Three Components to Getting it Right
Last year, out of curiosity about what seasoned financial aid administrators consider the key best practices in financial aid administration, this writer inquired of several administrators who have been in the financial aid industry for many years. The query was done informally and consisted of professionals at different size schools from all across the country. While the research was definitely not a scientific poll, their comments provided insights based upon decades of experience. Their consolidated comments, combined with this writer’s experience, provide the basis for a synthesized perspective on financial aid best practices. Over the next several weeks we will address each of three key factors that are fundamental to getting it right in the administration of the Title IV programs. While on the surface, these three factors may seem to be self-evident and not worth a review, experience and observation would indicate otherwise. Failing to get it right in these three areas has the potential for significant impact on a school’s ability to operate the Federal Student Aid programs in compliance with applicable regulations and legislation.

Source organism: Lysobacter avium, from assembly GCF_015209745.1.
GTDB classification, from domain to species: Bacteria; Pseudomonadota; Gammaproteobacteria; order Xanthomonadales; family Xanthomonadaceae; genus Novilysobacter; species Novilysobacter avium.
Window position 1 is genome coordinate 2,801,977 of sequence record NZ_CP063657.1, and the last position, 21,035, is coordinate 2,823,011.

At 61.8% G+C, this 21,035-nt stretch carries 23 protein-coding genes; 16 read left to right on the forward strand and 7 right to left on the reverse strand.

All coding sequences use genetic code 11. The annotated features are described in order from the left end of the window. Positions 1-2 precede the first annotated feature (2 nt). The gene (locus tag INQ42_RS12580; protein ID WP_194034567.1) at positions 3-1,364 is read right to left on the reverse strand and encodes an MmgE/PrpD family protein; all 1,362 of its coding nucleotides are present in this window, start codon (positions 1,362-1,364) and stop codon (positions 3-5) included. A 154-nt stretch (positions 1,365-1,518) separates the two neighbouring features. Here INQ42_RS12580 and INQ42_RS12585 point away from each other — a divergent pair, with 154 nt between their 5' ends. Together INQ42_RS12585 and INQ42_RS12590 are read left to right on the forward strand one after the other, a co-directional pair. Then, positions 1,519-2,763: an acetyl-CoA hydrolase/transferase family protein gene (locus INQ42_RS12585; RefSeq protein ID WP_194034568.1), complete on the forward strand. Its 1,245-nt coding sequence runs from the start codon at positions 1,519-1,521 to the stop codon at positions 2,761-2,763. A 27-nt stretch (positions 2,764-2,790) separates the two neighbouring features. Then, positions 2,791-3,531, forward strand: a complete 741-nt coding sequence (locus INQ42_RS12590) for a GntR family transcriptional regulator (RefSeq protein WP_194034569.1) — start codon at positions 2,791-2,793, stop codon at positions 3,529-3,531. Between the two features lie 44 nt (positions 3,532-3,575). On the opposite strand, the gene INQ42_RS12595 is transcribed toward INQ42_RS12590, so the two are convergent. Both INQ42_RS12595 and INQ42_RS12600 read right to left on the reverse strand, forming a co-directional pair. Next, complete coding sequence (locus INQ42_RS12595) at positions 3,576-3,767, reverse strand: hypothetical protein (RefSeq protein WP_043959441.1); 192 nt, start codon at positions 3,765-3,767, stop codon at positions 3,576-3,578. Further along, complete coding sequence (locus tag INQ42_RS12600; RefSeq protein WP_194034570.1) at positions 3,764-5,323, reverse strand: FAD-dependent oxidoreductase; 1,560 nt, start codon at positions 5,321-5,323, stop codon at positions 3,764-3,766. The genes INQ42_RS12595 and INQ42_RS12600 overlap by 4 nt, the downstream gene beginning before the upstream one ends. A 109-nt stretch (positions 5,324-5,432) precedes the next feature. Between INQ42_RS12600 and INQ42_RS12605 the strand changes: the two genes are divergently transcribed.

It is said that for a business to succeed it is all about “location, location, location.” Similarly, to ensure you have best practices in financial aid administration it is about having it all “right, right, and right.” The three components are ensuring you have the “right people,” the “right service,” and the “right exposure.” Each of these components interacts and overlaps. When you achieve the right combination of these three aspects of your financial aid administration, you are in a golden spot. (Perhaps, for the golfers who are reading, we could call it finding the “sweet spot”.)